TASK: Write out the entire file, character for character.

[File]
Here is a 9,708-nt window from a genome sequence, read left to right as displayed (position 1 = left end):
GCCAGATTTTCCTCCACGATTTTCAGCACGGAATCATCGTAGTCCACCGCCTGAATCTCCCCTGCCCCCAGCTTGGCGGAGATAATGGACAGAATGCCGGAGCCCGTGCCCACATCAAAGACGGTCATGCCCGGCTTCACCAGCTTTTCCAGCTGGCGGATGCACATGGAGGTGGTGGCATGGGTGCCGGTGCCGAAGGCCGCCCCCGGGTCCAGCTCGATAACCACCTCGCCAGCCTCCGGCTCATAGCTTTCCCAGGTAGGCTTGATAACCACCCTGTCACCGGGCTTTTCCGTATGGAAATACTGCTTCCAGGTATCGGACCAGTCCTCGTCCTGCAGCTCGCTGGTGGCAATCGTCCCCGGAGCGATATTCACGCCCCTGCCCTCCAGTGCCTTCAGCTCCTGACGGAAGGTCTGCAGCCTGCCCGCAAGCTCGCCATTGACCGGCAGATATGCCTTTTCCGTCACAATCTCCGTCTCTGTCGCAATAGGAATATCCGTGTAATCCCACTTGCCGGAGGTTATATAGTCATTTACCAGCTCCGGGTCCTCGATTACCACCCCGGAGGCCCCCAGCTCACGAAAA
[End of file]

Here is a 9,708-nt window from a genome sequence, read left to right as displayed (position 1 = left end):
GCCAGATTTTCCTCCACGATTTTCAGCACGGAATCATCGTAGTCCACCGCCTGAATCTCCCCTGCCCCCAGCTTGGCGGAGATAATGGACAGAATGCCGGAGCCCGTGCCCACATCAAAGACGGTCATGCCCGGCTTCACCAGCTTTTCCAGCTGGCGGATGCACATGGAGGTGGTGGCATGGGTGCCGGTGCCGAAGGCCGCCCCCGGGTCCAGCTCGATAACCACCTCGCCAGCCTCCGGCTCATAGCTTTCCCAGGTAGGCTTGATAACCACCCTGTCACCGGGCTTTTCCGTATGGAAATACTGCTTCCAGGTATCGGACCAGTCCTCGTCCTGCAGCTCGCTGGTGGCAATCGTCCCCGGAGCGATATTCACGCCCCTGCCCTCCAGTGCCTTCAGCTCCTGACGGAAGGTCTGCAGCCTGCCCGCAAGCTCGCCATTGACCGGCAGATATGCCTTTTCCGTCACAATCTCCGTCTCTGTCGCAATAGGAATATCCGTGTAATCCCACTTGCCGGAGGTTATATAGTCATTTACCAGCTCCGGGTCCTCGATTACCACCCCGGAGGCCCCCAGCTCACGAAAA